Both vulnerable. South deals.


xA 7 4 2

u10 7 4 3 2

vQ 6

wA Q


xQ 10 5 x9 8 6

uVoid uJ 8 6 5

vA K J 8 5 2 v10 4

w10 9 5 4 w8 7 6 3


xK J 3

uA K Q 9

v9 7 3

wK J 2

The bidding:


1NT 2v 3v Pass

3u Pass 4u Pass

Pass Pass

Opening lead: King of v

Especially when playing for coin of the realm, pessimism pays. Consider this deal.

North’s three-diamond cue-bid was Stayman, asking partner to bid a four-card major if he had one. South obliged and North raised to game in the major.

West led the king and ace of diamonds, everyone following as East echoed by first following with the ten. West continued with the jack. Both the bidding and play marked West with an original holding of six diamonds. Nevertheless South, an eternal optimist, elected to ruff on the table with the ten since, if East overruffed, a successful finesse for the queen of spades would still land the contract. That was not to be, but a more cautious approach would have made the game.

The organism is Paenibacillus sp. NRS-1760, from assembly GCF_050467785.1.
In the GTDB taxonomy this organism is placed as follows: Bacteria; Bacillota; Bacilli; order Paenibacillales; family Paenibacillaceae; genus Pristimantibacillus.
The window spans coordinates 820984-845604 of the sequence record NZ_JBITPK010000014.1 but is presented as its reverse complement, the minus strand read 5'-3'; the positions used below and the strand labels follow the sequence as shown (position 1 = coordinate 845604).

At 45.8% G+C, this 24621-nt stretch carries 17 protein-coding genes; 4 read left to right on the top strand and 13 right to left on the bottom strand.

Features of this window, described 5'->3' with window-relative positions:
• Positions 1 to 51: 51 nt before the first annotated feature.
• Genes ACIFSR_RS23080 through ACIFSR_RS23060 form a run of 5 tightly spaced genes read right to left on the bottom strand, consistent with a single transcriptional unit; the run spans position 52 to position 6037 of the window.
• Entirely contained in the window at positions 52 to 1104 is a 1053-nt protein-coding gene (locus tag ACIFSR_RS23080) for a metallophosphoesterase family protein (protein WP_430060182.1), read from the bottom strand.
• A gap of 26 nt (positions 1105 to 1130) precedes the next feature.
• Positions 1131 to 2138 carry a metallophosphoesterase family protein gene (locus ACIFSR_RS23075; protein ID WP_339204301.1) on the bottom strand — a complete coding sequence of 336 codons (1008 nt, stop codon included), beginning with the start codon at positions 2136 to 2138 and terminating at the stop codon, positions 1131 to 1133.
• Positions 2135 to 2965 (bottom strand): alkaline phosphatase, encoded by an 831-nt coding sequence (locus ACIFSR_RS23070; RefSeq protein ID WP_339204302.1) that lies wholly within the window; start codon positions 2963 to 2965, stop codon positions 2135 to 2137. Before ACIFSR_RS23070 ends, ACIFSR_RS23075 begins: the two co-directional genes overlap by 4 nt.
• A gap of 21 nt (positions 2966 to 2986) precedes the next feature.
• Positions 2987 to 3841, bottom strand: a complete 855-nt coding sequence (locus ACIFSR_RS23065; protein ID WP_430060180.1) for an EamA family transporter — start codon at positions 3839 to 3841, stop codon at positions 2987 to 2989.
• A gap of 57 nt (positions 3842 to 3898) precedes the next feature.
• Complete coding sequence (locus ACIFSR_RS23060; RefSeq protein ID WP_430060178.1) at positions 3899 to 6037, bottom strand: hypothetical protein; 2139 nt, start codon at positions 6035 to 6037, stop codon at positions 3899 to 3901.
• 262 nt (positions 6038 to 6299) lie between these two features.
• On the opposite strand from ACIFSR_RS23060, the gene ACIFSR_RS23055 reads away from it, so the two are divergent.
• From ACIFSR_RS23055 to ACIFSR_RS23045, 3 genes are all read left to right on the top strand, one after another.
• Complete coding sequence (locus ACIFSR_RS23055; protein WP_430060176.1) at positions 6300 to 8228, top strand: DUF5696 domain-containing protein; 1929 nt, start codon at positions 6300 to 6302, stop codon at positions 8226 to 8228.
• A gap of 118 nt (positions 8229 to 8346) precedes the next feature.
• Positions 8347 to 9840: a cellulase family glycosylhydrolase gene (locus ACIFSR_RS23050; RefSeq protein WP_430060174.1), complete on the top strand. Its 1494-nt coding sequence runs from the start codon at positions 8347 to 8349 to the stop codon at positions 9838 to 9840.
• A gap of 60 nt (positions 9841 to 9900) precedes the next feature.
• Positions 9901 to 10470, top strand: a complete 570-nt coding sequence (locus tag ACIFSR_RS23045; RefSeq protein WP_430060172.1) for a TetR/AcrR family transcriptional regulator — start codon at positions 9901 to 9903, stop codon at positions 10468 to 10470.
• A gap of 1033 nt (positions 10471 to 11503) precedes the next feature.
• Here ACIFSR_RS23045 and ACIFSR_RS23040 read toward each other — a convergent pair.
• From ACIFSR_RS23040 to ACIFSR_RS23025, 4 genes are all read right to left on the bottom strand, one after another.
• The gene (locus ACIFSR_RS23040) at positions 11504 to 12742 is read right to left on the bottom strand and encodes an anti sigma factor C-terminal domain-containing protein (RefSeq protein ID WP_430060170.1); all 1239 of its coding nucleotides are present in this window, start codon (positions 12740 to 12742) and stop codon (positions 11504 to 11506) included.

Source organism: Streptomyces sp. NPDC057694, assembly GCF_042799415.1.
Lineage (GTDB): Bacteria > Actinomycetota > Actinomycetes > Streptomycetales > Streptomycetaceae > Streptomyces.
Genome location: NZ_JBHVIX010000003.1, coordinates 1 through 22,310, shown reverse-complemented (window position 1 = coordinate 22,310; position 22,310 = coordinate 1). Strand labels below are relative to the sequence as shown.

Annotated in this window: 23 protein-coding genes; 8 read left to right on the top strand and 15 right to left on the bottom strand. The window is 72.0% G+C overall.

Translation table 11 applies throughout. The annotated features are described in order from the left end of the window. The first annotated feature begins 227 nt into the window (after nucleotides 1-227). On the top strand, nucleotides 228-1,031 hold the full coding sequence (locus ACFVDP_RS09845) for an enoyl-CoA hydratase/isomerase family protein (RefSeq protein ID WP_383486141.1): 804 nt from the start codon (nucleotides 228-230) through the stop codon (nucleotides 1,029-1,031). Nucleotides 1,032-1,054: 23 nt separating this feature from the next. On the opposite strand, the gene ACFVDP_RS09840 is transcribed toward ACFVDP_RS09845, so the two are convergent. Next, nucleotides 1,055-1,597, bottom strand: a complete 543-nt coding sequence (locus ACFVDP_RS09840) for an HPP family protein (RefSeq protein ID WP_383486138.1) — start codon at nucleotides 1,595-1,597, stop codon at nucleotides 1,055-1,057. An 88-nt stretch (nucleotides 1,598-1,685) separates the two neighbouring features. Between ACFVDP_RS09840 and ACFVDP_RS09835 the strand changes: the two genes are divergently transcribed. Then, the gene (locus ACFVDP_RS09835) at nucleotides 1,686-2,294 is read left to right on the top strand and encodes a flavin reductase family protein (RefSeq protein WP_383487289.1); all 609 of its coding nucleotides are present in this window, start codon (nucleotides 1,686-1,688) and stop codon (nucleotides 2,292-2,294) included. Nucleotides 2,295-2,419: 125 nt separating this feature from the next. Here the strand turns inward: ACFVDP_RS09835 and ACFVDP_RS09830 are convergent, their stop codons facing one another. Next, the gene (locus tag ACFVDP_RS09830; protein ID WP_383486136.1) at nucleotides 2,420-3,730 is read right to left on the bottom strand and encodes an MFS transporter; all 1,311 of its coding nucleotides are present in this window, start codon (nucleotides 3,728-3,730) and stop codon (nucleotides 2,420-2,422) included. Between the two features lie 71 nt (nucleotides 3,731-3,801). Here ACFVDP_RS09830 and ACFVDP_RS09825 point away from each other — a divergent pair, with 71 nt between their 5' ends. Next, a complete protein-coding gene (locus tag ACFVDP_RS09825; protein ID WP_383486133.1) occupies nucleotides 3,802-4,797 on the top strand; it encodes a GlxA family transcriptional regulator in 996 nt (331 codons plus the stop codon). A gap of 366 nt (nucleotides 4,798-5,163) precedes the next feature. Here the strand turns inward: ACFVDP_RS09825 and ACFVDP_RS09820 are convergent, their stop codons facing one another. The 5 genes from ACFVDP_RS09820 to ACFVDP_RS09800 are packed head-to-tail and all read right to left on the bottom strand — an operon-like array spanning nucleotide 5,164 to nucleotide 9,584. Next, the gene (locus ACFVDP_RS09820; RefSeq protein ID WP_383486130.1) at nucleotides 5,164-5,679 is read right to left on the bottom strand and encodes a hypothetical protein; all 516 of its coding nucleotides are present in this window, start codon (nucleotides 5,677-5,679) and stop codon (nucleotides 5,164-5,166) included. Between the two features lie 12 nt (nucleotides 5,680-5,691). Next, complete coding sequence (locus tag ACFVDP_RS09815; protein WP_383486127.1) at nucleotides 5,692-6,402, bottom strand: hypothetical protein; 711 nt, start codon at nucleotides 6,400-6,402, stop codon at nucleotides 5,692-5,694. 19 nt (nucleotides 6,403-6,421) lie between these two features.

On the third diamond, declarer should discard a spade from dummy. Best is for West to shift to a club. Declarer rises with the ace and leads a trump to the queen. When West shows out on this trick, declarer returns to the table with the queen of clubs and takes a finesse for the knave of hearts. After drawing two more rounds of trumps, declarer cashes the king of clubs for another spade discard, and the last three tricks are taken by the king and ace of spades and the table’s long heart.

2013 Tribune Media Services

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